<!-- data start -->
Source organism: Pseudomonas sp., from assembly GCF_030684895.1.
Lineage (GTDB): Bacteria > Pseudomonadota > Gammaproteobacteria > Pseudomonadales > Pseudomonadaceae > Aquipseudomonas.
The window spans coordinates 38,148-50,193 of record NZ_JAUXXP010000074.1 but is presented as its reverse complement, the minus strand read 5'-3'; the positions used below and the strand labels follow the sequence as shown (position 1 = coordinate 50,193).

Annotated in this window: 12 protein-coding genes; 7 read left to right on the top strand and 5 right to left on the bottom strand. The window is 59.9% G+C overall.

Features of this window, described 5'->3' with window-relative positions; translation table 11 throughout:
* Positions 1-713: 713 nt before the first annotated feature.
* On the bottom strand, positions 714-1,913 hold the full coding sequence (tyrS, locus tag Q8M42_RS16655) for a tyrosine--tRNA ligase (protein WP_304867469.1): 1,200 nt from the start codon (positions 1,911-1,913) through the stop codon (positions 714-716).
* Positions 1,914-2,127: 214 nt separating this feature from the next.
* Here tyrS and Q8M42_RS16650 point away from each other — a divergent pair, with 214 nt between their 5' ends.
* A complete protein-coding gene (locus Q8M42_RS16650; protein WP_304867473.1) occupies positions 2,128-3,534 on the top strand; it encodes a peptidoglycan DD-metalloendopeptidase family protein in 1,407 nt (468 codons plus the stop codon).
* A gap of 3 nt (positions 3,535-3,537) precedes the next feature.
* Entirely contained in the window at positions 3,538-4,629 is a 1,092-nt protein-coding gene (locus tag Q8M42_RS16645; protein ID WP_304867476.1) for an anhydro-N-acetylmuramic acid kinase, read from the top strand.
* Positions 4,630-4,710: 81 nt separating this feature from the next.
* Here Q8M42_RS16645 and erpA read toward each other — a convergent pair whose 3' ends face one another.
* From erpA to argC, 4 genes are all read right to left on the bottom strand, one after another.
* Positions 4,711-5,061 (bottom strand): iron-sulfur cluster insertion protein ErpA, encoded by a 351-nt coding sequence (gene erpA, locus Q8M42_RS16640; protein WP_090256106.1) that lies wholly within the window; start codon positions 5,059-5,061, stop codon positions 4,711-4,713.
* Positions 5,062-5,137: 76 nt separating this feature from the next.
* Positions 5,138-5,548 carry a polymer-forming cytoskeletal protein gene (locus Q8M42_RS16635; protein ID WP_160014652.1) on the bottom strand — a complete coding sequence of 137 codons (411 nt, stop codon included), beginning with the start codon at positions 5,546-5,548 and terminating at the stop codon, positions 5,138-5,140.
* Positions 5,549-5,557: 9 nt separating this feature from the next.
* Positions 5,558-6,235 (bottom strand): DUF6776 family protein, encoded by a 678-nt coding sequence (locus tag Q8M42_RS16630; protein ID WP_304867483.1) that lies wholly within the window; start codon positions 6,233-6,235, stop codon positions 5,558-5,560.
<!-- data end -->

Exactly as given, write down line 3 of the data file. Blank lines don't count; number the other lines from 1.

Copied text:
The window spans coordinates 38,148-50,193 of record NZ_JAUXXP010000074.1 but is presented as its reverse complement, the minus strand read 5'-3'; the positions used below and the strand labels follow the sequence as shown (position 1 = coordinate 50,193).